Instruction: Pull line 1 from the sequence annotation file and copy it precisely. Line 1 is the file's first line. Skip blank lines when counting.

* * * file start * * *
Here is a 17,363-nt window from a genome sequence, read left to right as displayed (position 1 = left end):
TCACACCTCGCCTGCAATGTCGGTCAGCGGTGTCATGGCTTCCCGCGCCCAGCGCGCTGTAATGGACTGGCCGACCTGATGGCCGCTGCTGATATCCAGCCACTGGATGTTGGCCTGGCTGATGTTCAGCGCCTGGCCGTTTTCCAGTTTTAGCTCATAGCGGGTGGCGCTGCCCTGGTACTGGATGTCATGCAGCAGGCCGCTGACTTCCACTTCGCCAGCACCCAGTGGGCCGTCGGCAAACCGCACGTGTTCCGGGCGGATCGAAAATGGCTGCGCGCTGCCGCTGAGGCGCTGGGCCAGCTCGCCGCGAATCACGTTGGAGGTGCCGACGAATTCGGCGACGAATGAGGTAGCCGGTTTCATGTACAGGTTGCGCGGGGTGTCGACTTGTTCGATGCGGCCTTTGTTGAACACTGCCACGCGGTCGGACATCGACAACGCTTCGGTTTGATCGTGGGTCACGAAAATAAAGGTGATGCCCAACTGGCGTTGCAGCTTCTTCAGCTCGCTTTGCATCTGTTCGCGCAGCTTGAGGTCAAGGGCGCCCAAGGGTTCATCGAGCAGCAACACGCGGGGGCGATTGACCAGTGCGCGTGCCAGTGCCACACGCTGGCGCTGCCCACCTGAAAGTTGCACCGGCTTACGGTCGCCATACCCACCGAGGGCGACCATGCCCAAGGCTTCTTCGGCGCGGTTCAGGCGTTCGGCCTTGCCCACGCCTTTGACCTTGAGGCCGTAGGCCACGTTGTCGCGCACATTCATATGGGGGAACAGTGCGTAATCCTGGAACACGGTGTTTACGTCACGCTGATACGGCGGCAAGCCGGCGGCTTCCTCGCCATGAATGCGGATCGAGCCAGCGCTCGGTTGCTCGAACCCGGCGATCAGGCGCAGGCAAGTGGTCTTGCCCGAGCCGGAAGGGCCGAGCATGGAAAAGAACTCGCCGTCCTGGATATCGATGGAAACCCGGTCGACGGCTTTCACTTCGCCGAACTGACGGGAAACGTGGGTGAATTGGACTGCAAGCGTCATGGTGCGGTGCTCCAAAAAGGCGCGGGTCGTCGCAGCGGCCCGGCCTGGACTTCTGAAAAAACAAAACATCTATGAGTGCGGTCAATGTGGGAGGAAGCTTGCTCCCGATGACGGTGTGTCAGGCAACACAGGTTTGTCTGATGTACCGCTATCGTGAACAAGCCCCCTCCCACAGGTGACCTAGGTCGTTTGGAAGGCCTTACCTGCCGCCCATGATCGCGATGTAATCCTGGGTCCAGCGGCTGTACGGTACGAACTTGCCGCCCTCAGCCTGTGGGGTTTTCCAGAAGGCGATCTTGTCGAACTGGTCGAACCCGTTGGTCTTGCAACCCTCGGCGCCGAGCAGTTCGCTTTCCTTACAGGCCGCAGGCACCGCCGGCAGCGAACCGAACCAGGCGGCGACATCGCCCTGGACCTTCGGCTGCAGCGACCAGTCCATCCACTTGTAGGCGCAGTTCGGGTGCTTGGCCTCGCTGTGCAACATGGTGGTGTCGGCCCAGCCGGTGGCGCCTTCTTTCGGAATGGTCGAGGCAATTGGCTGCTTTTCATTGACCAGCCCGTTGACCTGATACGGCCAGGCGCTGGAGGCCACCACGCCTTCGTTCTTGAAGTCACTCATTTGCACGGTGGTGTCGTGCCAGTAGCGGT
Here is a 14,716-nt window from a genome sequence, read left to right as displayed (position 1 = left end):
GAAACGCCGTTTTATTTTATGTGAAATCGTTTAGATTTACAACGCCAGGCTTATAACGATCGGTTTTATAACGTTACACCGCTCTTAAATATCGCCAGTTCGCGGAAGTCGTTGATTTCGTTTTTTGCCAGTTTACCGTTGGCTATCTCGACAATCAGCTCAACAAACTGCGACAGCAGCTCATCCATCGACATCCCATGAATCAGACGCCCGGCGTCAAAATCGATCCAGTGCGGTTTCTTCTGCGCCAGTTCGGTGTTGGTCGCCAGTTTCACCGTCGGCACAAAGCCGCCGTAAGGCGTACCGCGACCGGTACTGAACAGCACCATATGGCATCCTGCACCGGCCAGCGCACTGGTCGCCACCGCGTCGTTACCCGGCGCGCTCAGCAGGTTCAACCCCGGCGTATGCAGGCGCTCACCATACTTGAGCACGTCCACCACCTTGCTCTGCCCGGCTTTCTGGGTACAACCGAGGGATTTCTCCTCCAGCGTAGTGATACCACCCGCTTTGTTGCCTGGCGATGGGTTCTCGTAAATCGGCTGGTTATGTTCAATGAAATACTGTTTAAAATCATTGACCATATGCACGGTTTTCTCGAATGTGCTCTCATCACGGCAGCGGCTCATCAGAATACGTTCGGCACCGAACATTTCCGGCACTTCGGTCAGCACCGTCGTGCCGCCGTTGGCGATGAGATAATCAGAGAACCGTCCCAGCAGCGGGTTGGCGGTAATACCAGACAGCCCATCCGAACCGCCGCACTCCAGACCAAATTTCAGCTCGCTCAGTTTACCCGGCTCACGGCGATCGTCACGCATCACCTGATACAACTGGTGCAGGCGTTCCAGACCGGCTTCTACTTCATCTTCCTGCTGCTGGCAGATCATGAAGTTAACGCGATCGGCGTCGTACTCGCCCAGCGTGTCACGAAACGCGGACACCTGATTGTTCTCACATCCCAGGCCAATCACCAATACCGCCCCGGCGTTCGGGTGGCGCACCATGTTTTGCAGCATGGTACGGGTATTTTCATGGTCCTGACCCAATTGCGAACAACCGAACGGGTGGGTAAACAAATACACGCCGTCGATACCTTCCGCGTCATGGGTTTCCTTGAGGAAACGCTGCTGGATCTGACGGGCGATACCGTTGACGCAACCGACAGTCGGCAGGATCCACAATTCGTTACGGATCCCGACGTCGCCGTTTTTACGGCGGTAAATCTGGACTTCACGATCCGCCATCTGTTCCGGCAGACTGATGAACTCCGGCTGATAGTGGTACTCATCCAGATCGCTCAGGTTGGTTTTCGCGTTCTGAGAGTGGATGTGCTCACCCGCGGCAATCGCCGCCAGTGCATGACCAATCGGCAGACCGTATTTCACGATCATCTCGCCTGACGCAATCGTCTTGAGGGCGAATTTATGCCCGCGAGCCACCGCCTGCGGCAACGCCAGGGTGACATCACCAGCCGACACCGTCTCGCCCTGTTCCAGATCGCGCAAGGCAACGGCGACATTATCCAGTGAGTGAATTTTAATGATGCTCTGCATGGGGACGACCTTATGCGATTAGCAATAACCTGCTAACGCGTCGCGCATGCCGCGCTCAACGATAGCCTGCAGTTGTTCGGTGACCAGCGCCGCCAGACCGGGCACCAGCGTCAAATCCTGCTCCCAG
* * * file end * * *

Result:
Here is a 17,363-nt window from a genome sequence, read left to right as displayed (position 1 = left end):